Over Weight - Weight Loss Mechanism
Recent epidemiological and clinical research on human adipocytes now tells us that intakes of high-Calcium may reduce Calcium concentrations in fat cells by lowering the production of two hormones Parathyroid Hormone (PTH) and a hormonal, active form of Vitamin D. This in turn, allows break down and release of fat and suppresses the formation of new fat.

Readily water soluble calcium salts are easily absorbable like the Calcium as in TOTALLY CALCIUM® plays an important role in preventing obesity, by controlling or rather lowering energy metabolism. You need not worry at all, if you have over-eaten a high-calorie diet, Calcium in TOTALLY CALCIUM® is there to regulate your weight gain even during this period.

An important fact on the role of Calcium against our body weight may be considered in this connection

Studies from observations indicate that there is an inverse relationship between our body weight and the combined intakes of dietary Calcium and normal protein.

Observations from a randomized, crossover study of 3 isocaloric 1-week diet reveal the following

Low Calcium and Normal Protein LC/NP 500 mg. Calcium 15% of energy from protein
High Calcium and Normal Protein HC/NP 1800 mg. Calcium 15% of energy from protein
High Calcium and High Protein HC/HP 1800 mg. Calcium 23% of energy from protein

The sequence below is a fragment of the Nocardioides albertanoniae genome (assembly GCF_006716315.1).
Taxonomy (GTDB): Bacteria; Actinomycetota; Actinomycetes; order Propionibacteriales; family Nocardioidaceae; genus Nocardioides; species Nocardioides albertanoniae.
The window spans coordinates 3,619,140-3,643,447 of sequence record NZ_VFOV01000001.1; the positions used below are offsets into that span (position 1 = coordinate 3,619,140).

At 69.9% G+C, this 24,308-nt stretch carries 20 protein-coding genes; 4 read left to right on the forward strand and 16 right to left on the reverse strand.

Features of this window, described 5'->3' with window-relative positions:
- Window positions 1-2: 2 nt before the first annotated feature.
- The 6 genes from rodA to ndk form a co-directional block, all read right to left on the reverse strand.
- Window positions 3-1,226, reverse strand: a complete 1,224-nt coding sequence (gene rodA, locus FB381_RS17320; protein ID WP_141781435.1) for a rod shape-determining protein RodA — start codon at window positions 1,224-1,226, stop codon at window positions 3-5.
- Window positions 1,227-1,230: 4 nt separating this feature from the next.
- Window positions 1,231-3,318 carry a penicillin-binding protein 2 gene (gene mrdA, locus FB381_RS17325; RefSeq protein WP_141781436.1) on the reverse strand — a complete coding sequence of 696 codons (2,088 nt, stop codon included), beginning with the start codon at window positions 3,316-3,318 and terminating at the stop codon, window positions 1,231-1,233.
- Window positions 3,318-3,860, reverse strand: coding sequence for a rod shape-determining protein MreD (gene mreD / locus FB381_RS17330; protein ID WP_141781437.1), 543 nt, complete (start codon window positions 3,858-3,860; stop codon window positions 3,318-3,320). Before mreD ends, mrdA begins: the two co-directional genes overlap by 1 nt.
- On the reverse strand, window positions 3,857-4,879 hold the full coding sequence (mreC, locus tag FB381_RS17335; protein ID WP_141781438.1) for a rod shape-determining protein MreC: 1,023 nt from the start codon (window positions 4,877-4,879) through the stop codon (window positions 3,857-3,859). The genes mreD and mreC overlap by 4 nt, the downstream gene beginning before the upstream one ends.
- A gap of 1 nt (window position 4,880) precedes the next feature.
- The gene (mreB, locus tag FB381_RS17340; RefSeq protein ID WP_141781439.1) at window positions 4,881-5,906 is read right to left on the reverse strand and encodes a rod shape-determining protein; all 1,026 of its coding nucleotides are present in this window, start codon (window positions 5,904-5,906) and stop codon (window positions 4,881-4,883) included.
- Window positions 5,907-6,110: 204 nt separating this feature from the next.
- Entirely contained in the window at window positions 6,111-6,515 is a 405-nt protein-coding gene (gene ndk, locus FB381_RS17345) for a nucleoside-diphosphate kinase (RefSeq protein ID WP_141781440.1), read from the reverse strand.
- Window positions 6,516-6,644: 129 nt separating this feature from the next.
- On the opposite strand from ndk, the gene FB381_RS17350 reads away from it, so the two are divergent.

An interesting result emerged from this observational study of HC / NP diet.The fecal fat excretion increased by ~ 2.5 fold.

HC/NP 14.2 g. / day
LC/NP 6.0 g. / day
HC / HP 5.9 g. / day

Not only this, in case of HC / NP diet, the fecal energy excretion increased by ~ 86.6 Kcal / day, compared with LC/NP and HC / HP diets.

These observational studies henceforth explain why a combined intake of dietary Calcium and normal protein may oppose the accretion of excess body weight.

Sources :

1 Office of Dietary Supplements, NIH Clinical Centre, National Institutes of Health
http://ods.od.nih.gov/factsheets/calcium.asp

2 Regulations of Adiposity and Obesity Risk by Dietary Calcium: Mechanism and Implications, Michael B. Zemel, Ph.D., The University of Tennessee, Knoxville, Tennessee.

3 Effect of short term high calcium intake on 24 h energy expenditure, fat oxidation and fecal fat excretion, International Journal of Obesity (2005)29, 292 301.

 
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